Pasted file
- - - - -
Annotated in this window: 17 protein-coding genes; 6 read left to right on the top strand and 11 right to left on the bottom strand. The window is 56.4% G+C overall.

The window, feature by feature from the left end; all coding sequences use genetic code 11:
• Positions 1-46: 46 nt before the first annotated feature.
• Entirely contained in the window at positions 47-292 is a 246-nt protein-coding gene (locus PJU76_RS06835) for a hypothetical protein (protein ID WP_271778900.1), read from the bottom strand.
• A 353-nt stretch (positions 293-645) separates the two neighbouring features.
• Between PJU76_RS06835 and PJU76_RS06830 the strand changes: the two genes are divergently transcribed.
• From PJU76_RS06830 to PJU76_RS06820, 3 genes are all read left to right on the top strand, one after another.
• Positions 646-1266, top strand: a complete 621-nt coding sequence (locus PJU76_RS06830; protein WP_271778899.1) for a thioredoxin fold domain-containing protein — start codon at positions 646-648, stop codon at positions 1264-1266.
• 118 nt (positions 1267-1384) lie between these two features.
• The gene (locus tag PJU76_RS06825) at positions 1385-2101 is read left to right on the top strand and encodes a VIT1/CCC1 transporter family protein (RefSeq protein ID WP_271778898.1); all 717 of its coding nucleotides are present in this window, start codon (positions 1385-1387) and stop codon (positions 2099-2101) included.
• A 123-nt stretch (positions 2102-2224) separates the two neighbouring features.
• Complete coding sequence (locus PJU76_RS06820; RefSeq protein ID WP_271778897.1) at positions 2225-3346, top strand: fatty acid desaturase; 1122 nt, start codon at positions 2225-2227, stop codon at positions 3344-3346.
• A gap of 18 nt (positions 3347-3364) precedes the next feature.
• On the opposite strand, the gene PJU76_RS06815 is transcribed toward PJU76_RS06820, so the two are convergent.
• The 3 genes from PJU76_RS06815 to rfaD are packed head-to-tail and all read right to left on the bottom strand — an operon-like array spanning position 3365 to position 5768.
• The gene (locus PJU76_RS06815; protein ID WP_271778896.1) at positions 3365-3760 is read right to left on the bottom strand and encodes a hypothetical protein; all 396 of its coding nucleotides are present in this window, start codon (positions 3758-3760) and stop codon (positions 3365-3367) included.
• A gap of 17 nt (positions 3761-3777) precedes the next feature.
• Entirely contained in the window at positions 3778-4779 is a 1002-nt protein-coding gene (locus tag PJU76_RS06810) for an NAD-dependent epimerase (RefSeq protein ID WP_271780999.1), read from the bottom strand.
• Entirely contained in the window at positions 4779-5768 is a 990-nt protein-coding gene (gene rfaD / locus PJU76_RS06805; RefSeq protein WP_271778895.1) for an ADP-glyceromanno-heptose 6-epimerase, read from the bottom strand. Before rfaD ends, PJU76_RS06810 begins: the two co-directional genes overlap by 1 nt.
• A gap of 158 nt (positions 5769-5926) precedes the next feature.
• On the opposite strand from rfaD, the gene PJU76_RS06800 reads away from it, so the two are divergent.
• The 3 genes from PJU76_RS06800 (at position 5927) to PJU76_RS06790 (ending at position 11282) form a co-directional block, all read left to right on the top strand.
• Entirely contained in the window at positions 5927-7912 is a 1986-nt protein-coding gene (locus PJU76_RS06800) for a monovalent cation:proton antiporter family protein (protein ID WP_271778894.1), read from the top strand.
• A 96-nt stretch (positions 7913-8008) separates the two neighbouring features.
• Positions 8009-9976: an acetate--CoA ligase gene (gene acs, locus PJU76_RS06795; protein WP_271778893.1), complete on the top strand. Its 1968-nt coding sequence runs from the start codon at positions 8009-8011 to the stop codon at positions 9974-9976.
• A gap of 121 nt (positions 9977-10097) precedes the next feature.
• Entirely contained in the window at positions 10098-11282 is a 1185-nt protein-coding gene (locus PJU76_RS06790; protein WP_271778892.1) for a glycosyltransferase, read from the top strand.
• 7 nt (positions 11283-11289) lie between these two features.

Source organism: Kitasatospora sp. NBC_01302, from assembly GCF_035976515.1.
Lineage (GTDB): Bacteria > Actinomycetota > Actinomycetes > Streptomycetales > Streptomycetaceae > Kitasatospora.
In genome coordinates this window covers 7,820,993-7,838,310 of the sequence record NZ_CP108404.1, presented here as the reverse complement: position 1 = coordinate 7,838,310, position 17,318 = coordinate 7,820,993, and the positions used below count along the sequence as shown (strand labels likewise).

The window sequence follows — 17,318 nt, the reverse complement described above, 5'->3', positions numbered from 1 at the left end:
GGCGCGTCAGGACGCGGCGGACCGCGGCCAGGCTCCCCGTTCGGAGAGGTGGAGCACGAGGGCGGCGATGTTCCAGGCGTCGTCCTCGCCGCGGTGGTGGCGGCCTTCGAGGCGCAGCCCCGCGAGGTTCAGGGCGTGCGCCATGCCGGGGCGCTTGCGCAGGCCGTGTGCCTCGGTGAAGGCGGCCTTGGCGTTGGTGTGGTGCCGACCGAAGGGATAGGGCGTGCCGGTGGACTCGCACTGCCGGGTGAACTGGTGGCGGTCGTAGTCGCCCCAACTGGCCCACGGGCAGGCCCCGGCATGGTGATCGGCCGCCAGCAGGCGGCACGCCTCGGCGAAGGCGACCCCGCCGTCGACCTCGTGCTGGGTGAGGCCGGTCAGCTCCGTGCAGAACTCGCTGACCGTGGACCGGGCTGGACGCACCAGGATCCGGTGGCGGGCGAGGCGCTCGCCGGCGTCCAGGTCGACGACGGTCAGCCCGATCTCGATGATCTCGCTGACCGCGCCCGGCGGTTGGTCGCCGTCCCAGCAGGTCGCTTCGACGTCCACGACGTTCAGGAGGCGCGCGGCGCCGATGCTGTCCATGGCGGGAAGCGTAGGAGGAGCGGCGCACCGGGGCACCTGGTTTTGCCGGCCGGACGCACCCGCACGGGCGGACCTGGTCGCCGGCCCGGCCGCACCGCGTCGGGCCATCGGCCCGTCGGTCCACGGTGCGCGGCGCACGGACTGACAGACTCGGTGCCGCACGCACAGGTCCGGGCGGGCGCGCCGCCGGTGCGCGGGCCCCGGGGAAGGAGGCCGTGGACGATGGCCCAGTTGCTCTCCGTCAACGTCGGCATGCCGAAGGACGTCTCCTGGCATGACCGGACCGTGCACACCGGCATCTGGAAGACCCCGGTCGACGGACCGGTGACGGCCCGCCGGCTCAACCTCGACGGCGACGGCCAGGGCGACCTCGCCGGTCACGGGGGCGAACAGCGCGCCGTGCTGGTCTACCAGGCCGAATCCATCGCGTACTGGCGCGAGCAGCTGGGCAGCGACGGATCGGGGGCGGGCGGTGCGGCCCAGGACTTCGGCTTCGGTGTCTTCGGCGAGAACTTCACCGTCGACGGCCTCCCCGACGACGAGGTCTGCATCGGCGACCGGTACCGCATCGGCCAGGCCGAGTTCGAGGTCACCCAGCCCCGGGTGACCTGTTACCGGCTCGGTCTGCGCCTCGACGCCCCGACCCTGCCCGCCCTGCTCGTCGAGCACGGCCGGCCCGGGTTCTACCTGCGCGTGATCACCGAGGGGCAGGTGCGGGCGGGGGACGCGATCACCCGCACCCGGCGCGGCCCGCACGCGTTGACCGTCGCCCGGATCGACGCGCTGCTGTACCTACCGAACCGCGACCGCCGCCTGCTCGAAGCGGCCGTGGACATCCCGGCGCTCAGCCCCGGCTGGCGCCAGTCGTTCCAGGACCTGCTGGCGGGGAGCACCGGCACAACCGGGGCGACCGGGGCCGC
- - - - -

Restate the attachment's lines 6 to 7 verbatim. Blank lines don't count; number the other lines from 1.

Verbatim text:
• Between PJU76_RS06835 and PJU76_RS06830 the strand changes: the two genes are divergently transcribed.
• From PJU76_RS06830 to PJU76_RS06820, 3 genes are all read left to right on the top strand, one after another.